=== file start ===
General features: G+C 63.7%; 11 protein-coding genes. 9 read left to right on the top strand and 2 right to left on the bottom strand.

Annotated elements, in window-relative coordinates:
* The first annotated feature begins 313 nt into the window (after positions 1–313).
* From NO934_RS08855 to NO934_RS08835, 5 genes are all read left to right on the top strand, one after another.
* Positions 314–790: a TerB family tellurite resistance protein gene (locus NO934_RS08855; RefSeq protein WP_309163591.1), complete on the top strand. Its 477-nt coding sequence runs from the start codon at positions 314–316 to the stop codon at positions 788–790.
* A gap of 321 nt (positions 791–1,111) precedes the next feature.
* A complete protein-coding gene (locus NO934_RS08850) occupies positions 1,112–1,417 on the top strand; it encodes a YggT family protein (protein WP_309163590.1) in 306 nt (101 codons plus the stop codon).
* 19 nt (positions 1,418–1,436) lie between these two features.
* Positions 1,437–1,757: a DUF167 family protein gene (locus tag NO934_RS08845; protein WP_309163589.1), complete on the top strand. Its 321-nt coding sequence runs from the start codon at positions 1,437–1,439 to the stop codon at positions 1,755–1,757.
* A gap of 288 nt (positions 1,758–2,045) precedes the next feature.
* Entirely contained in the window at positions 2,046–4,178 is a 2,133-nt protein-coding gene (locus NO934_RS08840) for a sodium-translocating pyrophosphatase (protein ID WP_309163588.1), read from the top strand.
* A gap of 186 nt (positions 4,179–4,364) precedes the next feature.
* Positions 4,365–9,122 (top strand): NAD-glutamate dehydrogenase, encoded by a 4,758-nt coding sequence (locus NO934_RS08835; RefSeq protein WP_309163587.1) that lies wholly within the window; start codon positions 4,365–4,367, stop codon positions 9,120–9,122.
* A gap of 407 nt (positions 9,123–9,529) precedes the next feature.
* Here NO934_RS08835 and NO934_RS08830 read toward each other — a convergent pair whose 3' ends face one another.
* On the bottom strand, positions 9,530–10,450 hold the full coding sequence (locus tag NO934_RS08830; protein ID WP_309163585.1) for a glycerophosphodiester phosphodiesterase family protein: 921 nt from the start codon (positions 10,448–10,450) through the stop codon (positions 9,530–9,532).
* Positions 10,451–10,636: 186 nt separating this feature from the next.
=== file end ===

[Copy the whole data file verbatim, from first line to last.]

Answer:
General features: G+C 63.7%; 11 protein-coding genes. 9 read left to right on the top strand and 2 right to left on the bottom strand.

Annotated elements, in window-relative coordinates:
* The first annotated feature begins 313 nt into the window (after positions 1–313).
* From NO934_RS08855 to NO934_RS08835, 5 genes are all read left to right on the top strand, one after another.
* Positions 314–790: a TerB family tellurite resistance protein gene (locus NO934_RS08855; RefSeq protein WP_309163591.1), complete on the top strand. Its 477-nt coding sequence runs from the start codon at positions 314–316 to the stop codon at positions 788–790.
* A gap of 321 nt (positions 791–1,111) precedes the next feature.
* A complete protein-coding gene (locus NO934_RS08850) occupies positions 1,112–1,417 on the top strand; it encodes a YggT family protein (protein WP_309163590.1) in 306 nt (101 codons plus the stop codon).
* 19 nt (positions 1,418–1,436) lie between these two features.
* Positions 1,437–1,757: a DUF167 family protein gene (locus tag NO934_RS08845; protein WP_309163589.1), complete on the top strand. Its 321-nt coding sequence runs from the start codon at positions 1,437–1,439 to the stop codon at positions 1,755–1,757.
* A gap of 288 nt (positions 1,758–2,045) precedes the next feature.
* Entirely contained in the window at positions 2,046–4,178 is a 2,133-nt protein-coding gene (locus NO934_RS08840) for a sodium-translocating pyrophosphatase (protein ID WP_309163588.1), read from the top strand.
* A gap of 186 nt (positions 4,179–4,364) precedes the next feature.
* Positions 4,365–9,122 (top strand): NAD-glutamate dehydrogenase, encoded by a 4,758-nt coding sequence (locus NO934_RS08835; RefSeq protein WP_309163587.1) that lies wholly within the window; start codon positions 4,365–4,367, stop codon positions 9,120–9,122.
* A gap of 407 nt (positions 9,123–9,529) precedes the next feature.
* Here NO934_RS08835 and NO934_RS08830 read toward each other — a convergent pair whose 3' ends face one another.
* On the bottom strand, positions 9,530–10,450 hold the full coding sequence (locus tag NO934_RS08830; protein ID WP_309163585.1) for a glycerophosphodiester phosphodiesterase family protein: 921 nt from the start codon (positions 10,448–10,450) through the stop codon (positions 9,530–9,532).
* Positions 10,451–10,636: 186 nt separating this feature from the next.